Infographic – Content Marketing Needs to Convert to Leads

I have a lot of clients who get really excited about the content marketing piece of their online marketing strategy. What’s not to get excited about? Hopefully, you’re passionate about what you are doing!

Content Marketing can work, but just creating content to create content, isn’t the best way to market your product or services. It’s not good for your personal or company brand either… most people would rather get fewer high-value nuggets of great content, versus daily floods of marginally interesting tweets.

Here’s a quick Content Marketing Success Map that I use for deciding what content and topics to publish about:

1. Before you go off writing that masterpiece Ebook, or Video series, take a moment to find out exactly what issues, problems, or questions your ideal prospect is trying to solve. You can do this on LinkedIn, by reviewing the discussions in highly targeted LinkedIn groups (the groups that your ideal prospect is a member of and engaged in). Find the topics that get a lot of comments. Read through the comments. What are the issues? What can you help with? Can you add value to the conversation? If so… then add that topic to your Content Marketing plan.

2. Create a blog post, and if it’s a video, embed it in a blog post. The idea is to provide your content on a site where you can capture leads, most probably through email with programs like or In an SMB or Enterprise, tools like HubSpot, Marketo, Eloqua, and Act-on can help manage the process.

3. In the blog post, acknowledge the pain of the issue. Then, provide a partial solution. (This isn’t about giving away the house, but it’s got to be short and sweet.) Think 90 second video, and 250 words. If you did provide value to your prospects, and they felt more confidence in themselves to take the next step, they’ll willingly subscribe for more info or part II.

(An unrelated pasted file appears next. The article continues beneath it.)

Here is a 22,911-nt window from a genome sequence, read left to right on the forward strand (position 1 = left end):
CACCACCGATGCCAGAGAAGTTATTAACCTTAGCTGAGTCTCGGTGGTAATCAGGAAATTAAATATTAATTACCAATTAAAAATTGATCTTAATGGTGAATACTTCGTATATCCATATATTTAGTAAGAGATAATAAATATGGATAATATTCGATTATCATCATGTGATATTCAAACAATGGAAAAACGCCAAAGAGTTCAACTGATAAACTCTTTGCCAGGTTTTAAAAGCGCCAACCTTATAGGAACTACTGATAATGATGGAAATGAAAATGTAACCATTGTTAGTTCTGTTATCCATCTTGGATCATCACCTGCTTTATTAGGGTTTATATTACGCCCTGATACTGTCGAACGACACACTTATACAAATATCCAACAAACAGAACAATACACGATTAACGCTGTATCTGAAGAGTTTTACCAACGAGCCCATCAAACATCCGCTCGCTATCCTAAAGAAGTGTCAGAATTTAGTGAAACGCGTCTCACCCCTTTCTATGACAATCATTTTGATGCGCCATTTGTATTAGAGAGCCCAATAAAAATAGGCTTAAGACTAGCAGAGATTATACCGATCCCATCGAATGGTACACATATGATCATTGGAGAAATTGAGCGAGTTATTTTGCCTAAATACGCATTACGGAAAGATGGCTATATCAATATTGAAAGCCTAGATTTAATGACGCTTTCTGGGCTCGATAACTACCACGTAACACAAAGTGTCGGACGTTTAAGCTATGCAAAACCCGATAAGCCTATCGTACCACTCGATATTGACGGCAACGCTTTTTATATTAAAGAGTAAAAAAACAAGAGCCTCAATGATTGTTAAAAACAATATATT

4. Now you have them in your Lead Nurturing system… continue delivering small tips that will move your prospect closer to their goals.

A Guide to Marketing Genius:  Content Marketing 

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How to build a Professional LinkedIn Profile that Engages

Social Selling Square One
You’re prospects and clients are on LinkedIn, and they’re looking for Trusted Advisors.

If you want to build relationships with them you’ll have to learn a new way of selling. It’s called Social Selling!

One of the first steps in creating a social selling presence, is making sure your LinkedIn profile entices, educates and nurtures your clients and prospects.

In many cases, your professional LinkedIn profile might be your prospects first point of contact with you.

Buyers have changed. They are reading your LinkedIn profile before they return a phone call or set up a meeting.

Knowing and recognizing this fact, is different from acting on it.

Successful social sellers know this and use their profiles to build trust and authority.

To create a client-centric profile you have to think like your ideal client persona.

Why are they on LinkedIn?
What issues are they trying to solve?
What are they trying to learn?
What kinds of discussions are they having?

If you know this kind of information, it’s much easier to build a profile that match their needs, and opens the door for building trust and authority.

Your clients and prospects want to learn from you. They want to learn about why your products and services are something they should consider. They want to know that you understand their needs. They don’t want to be sold!

5 Quick Tips:
1. Create a Headline that speaks to your prospects. What problems do you solve?
2. Use your Summary section to build relatedness and sell you authority and strengths.
3. Use Rich Media videos, presentations, blog posts, or sales & marketing pdfs to education and engage your prospects.
4. Use updates to share stories and articles that are relevant to your prospects.
5. Make a daily practice of connecting with people in your industry, prospects, clients, fellow employees, and other industry professionals.

In a Social Network environment, your prospects want “subject matter experts” not “revenue producing experts”.